The Common Core: English Language Arts
The Common Core State Standards (CCSS) have been adopted by 46 states. The Standards aim to raise student achievement and prepare young people for college and careers. They do not prescribe curricula. Rather, they provide guidelines for designing curricula that will afford students, wherever they live, access to the same rich content. (Learn more about Common Core implementation in your state.)
The Standards for English Language Arts (ELA) are divided into three main areas:
- reading (informational and literary texts)
- writing (narrative, informative/explanatory, and argument/opinion)
- speaking and listening.
While the Standards do not vary much from grade to grade, students will be asked to display an increasing amount of sophistication in their reading, writing, speaking, and listening skills. Here are some basics to help guide you in your classroom.
The ELA Standards emphasize the integration of informational texts on a range of topics into your classroom. This is designed to help students build knowledge and vocabulary. In addition to literature, students will read a variety of text types across content areas. In short, they will have to read more.
One way to incorporate different text types into your instruction is to pair novels, stories and poems with nonfiction articles, letters, and texts on the same topic. This will allow for rich connections and higher levels of thinking. Reading widely within topics or themes will also expose students repeatedly to key academic and domain-specific vocabulary. (See our glossary here.)
Since finding resources can be challenging, we’re here to help. Scholastic offers a nonfiction booklist organized by grade bands and themes, and can programs and instructional materials that have been designed for the Common Core.
Text complexity, reading aloud, and text-based questions
The ELA Standards are designed to expose students to increasingly complex texts from year to year. This means that they will be required to read texts above their comfort level. One of the best ways to help them grapple with challenging texts is to read aloud. Since reading comprehension lags behind listening skills in young people, you can read aloud texts that are more difficult than those students could handle independently. Reading aloud has added benefits for English Language Learners.
Walk students through first and second reads of a text to cultivate effective close-reading habits. Highlight vocabulary and ask questions about the text. Read our tips for crafting evidence-based questions.
If students show interest in a particular topic, they may be willing to tackle tougher texts that relate to it. Similarly, reading texts at their comfort level will prepare students for more challenging texts on the same topic.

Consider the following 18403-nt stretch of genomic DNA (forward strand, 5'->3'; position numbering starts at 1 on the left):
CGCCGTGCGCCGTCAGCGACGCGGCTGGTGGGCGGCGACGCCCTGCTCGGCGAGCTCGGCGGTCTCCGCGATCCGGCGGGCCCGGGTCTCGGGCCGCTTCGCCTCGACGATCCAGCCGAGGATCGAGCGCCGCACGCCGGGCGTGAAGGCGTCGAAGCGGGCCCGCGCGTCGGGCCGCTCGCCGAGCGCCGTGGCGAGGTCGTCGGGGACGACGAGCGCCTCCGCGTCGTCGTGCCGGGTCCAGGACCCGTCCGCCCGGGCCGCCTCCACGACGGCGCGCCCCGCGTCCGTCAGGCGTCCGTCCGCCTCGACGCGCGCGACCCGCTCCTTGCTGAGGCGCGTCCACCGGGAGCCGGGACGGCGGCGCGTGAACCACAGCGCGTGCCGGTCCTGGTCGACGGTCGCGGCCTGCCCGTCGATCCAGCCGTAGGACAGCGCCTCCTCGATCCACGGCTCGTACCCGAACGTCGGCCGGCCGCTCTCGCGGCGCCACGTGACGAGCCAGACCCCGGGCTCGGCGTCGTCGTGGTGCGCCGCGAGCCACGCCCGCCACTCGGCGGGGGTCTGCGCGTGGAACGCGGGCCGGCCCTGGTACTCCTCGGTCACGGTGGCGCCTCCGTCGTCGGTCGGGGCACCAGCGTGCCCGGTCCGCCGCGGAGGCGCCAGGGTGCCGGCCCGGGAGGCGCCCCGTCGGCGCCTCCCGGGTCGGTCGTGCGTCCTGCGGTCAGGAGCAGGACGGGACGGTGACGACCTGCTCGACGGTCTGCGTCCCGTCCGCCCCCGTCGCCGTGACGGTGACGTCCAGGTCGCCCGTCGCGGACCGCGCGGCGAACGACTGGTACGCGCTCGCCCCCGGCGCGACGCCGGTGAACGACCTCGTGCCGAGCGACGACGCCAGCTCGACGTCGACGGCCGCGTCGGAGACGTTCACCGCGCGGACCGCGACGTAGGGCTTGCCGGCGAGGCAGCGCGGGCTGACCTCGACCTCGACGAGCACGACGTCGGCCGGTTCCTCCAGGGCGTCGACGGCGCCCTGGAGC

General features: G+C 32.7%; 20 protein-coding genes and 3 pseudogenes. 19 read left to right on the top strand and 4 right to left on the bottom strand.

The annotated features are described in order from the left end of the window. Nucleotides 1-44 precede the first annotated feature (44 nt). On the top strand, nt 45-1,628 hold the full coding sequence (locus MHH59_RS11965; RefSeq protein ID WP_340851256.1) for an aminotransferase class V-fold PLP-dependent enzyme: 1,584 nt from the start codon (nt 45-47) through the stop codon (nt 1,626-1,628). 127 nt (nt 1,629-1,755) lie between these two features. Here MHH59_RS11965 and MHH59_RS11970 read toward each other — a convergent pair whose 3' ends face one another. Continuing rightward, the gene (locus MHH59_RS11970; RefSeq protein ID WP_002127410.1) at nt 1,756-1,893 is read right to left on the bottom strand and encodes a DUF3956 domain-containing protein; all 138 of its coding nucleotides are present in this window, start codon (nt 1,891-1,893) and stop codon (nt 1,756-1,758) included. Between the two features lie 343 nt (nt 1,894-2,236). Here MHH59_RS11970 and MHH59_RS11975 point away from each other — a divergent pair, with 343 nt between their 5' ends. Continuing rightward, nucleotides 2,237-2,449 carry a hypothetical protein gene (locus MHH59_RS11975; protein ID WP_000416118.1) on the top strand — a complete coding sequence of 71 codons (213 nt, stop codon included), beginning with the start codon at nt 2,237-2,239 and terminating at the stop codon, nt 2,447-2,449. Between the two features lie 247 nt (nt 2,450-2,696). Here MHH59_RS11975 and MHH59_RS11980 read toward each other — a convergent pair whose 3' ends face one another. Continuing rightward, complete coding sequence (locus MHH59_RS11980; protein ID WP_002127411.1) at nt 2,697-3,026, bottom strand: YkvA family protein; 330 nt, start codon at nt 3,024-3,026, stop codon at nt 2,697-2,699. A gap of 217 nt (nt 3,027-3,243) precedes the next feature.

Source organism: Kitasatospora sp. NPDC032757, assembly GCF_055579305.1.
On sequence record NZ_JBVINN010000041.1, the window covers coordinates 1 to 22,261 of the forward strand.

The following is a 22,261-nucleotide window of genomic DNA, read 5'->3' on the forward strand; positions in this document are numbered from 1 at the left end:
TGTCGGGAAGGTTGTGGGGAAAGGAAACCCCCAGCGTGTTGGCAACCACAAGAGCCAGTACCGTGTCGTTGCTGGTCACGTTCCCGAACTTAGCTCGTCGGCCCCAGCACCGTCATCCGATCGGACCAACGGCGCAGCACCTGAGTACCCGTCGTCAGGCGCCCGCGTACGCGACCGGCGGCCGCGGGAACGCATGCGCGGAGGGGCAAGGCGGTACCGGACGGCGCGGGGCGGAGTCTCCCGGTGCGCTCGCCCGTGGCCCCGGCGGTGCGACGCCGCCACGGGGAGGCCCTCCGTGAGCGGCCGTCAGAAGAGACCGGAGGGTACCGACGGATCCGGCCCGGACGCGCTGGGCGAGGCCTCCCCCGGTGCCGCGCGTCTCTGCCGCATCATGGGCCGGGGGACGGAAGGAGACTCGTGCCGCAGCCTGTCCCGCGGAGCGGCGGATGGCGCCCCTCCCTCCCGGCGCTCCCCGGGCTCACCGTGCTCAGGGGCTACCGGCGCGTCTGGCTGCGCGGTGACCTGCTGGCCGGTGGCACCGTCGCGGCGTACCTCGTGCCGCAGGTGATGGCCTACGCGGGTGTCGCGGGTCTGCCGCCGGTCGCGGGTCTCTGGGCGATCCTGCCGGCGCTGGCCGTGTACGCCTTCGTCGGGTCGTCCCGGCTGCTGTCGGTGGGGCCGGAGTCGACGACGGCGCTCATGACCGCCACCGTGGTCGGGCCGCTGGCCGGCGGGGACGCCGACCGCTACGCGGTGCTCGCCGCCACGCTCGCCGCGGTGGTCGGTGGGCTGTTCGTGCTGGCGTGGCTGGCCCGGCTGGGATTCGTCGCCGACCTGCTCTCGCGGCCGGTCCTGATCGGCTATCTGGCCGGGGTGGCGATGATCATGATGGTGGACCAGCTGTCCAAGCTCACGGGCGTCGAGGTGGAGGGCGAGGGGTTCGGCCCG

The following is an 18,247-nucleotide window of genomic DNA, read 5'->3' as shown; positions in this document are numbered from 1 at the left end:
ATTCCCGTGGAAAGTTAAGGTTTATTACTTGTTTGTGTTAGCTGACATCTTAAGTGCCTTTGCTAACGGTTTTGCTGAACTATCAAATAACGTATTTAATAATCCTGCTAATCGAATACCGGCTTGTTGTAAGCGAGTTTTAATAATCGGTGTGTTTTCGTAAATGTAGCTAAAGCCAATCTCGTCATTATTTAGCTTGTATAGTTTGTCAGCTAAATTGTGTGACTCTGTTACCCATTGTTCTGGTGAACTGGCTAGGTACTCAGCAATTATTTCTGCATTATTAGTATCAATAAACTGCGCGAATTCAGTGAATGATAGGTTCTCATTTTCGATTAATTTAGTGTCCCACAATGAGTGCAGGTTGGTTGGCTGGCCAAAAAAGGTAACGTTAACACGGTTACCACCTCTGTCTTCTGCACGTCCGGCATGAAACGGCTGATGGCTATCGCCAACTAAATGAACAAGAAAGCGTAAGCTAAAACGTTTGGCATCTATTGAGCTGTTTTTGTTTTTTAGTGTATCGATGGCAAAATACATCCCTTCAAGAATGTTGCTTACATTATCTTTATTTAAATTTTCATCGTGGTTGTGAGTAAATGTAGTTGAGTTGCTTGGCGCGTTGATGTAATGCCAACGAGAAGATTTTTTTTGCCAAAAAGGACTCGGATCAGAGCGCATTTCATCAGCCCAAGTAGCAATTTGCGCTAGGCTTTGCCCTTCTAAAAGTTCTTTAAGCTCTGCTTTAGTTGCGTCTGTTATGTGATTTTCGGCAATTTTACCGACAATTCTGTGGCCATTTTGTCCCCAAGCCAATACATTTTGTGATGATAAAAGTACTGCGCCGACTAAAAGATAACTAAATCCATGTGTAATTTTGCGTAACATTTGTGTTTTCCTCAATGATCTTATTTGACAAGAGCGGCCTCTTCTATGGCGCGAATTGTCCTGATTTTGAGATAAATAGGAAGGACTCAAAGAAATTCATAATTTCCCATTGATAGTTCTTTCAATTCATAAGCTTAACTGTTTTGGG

First and foremost, nurture a love of reading. Although students will need to graduate to increasingly complex texts each year, they should be given time to choose and read books for pure enjoyment. This is especially true for reluctant readers and students with special needs.
Three modes of writing
The Standards require students to become proficient in narrative, informative/explanatory, and argument/opinion writing. Students are expected to write frequently and to quote from the materials they’ve read. They should also compare and contrast texts, integrating information from materials of varying viewpoints, genres, and themes.
Argument writing is given special emphasis in the Standards since it is an essential skill in college and the workplace. In class, you can model making claims and providing evidence to help students understand the facets of a strong argument. You may also wish to create graphic organizers that allow students to make their own claims and cite supporting evidence.
Two consortia, the Partnership for Assessment of Readiness for College and Career (PARCC) and Smarter Balanced, are creating computer-adaptive assessments that will be administered in the 2014-15 school year. The new assessments are designed to reflect a student’s ability to meet the standards for his or her grade. They will require young people to understand and analyze complex texts. Even the multiple choice questions will demand skills such as making inferences, identifying main ideas, and analyzing text features. Other items on the assessments will involve performance tasks, writing and synthesizing information from several texts.